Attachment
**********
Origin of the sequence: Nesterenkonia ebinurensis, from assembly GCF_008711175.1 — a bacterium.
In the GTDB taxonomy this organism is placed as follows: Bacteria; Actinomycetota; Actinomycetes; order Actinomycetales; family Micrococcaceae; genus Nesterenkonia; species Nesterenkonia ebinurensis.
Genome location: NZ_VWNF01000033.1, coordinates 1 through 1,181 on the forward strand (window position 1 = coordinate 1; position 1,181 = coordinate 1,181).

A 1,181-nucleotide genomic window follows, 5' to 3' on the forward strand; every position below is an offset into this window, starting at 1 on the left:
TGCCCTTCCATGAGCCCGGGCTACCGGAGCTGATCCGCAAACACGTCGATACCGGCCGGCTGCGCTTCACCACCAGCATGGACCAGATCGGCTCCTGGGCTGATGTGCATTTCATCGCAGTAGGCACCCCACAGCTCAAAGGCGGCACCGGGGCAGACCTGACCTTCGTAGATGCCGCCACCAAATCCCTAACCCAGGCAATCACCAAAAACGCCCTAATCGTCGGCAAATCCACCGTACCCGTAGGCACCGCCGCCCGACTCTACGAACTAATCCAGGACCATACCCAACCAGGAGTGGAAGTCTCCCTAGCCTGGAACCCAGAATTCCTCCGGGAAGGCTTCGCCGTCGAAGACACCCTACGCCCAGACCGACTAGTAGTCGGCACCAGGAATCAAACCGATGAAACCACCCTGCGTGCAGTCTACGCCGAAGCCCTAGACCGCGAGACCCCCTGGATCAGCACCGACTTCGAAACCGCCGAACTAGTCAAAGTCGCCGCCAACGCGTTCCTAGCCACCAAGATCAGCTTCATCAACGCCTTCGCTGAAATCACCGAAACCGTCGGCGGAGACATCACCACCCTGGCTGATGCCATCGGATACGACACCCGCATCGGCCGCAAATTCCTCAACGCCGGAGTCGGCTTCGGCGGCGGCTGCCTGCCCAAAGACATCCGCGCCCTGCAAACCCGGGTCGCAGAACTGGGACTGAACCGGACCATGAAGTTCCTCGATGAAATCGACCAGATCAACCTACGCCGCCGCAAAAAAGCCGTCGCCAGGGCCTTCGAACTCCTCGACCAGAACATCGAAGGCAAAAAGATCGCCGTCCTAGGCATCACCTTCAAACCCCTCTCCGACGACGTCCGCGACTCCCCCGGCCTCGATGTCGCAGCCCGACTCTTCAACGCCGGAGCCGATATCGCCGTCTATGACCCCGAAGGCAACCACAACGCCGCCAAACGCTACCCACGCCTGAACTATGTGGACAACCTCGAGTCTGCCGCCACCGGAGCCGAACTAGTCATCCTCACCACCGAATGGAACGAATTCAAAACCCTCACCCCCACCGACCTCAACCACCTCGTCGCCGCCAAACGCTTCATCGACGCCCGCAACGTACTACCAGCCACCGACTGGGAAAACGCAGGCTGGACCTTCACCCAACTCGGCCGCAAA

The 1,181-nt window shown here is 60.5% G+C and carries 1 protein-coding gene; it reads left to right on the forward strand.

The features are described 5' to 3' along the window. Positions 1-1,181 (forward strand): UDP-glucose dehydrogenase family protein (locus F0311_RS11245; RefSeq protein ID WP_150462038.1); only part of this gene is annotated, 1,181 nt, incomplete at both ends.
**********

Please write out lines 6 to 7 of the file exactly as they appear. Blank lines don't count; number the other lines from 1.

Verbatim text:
The 1,181-nt window shown here is 60.5% G+C and carries 1 protein-coding gene; it reads left to right on the forward strand.

The features are described 5' to 3' along the window. Positions 1-1,181 (forward strand): UDP-glucose dehydrogenase family protein (locus F0311_RS11245; RefSeq protein ID WP_150462038.1); only part of this gene is annotated, 1,181 nt, incomplete at both ends.